Within the UK’s high-growth ecosystem, we often focus on the success of younger entrepreneurs, leaving older entrepreneurs with little airtime. Although they may have more business experience than their younger counterparts, older age groups still undertake a huge amount of risk by pursuing entrepreneurship later in life—something we should celebrate far more. Here, we’ve highlighted some of the entrepreneurs that started up ambitious UK businesses aged 50+.
Whats the best age to start a business?
Previously, we found that the average age of founders at incorporation (across all high-growth UK companies) is 36, and that the average age of unicorn company founders at incorporation is 34.
Recent research from Penn State, however, finds that a 50-year-old entrepreneur is 1.8 times more likely to have entrepreneurial success than a founder in their 30s. It suggests that older people actively generate creative business ideas and turn them into innovative activities or artefacts.
Indeed, a number of older entrepreneurs have achieved great business success, including Arianna Huffington (Huffington Post), Ray Kroc (McDonald’s) and Harland Sanders (KFC), all of whom were aged 50+ when they founded these ventures.
But what about entrepreneurs leading early-stage startups in the UK? Using age data from Companies House and company position data from the Beauhurst platform, we’ve compiled a list of founders who were over the age of 50 when they incorporated their now high-growth companies. From over 3,500 people, we handpicked a list of 15 successful entrepreneurs, showcasing a range of regions and sectors, proving it’s never too late to start a new business.
In 2013, 60-year-old Carmen Hijosa founded Ananas Anam, having been researching an environmentally-friendly alternative to leather since the 1990s. Inspired by the use of plant fibres in traditional weaving, such as in Barong Tagalog garments, Hijosa created Piñatex. Piñatex is a textile made from pineapple leaf fibres, which has a positive social and economic impact, and maintains a low environmental footprint throughout its life cycle.
Ananas Anam was developed as Hijosa completed a PhD at the Royal College of Art, taking the company through the incubator programme at InnovationRCA. Ananas Anam has received four grants, totalling £276k, and raised £3.05m in investment, across eight funding rounds. Hijosa has also won awards for her creativity and innovation, and regularly shares her views on sustainability at panels and events, including TEDx talks.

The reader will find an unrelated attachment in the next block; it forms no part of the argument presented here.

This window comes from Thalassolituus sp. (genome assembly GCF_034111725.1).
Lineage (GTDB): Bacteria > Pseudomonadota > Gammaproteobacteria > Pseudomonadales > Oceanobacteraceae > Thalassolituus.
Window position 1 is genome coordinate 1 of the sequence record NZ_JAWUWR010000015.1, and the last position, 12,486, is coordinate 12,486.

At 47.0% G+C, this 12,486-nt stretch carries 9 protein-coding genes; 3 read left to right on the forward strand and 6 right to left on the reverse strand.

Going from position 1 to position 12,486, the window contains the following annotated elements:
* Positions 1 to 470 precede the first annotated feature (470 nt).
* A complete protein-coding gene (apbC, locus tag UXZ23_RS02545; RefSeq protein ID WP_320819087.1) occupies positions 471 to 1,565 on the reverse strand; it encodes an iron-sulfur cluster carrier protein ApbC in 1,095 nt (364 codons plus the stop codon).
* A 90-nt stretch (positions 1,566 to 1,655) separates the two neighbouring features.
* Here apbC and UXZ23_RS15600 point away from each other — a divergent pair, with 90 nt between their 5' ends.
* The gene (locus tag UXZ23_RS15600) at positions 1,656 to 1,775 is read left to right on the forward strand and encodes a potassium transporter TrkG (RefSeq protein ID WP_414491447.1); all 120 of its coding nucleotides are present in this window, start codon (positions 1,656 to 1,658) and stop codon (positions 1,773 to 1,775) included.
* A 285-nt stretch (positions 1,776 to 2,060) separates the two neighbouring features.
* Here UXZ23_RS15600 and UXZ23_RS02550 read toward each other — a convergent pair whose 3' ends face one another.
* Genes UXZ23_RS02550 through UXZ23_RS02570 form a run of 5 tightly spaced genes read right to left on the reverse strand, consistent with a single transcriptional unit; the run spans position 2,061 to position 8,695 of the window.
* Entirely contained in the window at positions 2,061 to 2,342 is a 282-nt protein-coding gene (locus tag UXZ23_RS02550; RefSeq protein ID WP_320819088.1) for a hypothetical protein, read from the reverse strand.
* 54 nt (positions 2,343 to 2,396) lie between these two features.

When Beckley Psytech was started in 2018, one of its founders was 76-year-old Lady Amanda Feilding. Beckley Psytech conducts research into a psychedelic compound called 5-MeO-DMT, with the aim of developing it into a treatment for mental health issues, such as addiction and depression. Beckley Psytech has raised £75m in investment to date, across three funding rounds. The company is committed to improving the lives of patients in need.
Feilding has over 50 years of experience in the scientific exploration of psychedelics, believing that modern science can be used to understand, validate and optimise the healing potential of psychedelic medicines. As well as founding her own business, she has co-authored over 50 peer-reviewed scientific publications, many with ground-breaking results, and also founded the Beckley Foundation, a non-profit NGO.
Joanna Winslade founded Buddy (Quality of Life Limited) in 2011, when she was 57. MD Winslade could not find anything gentle enough to protect leg ulcers on an elderly relative and so began the process of developing something herself. Buddy produces a range of reusable limb covers, allowing wearers to keep wound dressings dry while swimming or bathing. These covers are latex-free and flexible, and suitable for amputees or people with wounds.
Buddy also offers a ‘prep shield’, a surgical limb drape for use in minor and major surgeries. The company has raised £319k in equity investment so far, across four funding rounds. Winslade’s next project in the works is Animal Buddy, which will provide a range of covers for dogs’ limbs.
The oldest entrepreneur on this list, Fredrik Glasser was 88 when he co-founded CCM (the Carbon Capture Machine). Well past retirement age, Glasser is an emeritus professor of chemistry at the University of Aberdeen, and believes that CCM provides a vital solution for carbon capture and storage. Still a small business, with less than five employees, CCM could have a great impact on combating climate change.
CCM was spun-out from the University of Aberdeen and develops carbon dioxide capturing technology. It aims to convert harmful fossil fuel emissions into carbon-negative and high-value byproducts, including PCC and PMC. CCM entered into the NRG COSIA Carbon XPrize competition in 2015, and was selected as one of five finalists.
Genomics was founded by four academics from the University of Oxford. One of them was Professor Peter Donnelly, the company’s CEO, who was 54 when the startup was incorporated back in 2014. Donnelly realised the huge advances that were being made in the field of genetics weren’t being translated into better healthcare for people. Genomics tries to overcome this, developing analytics for genome sequence data, creating new opportunities in health, healthcare, and drug discovery.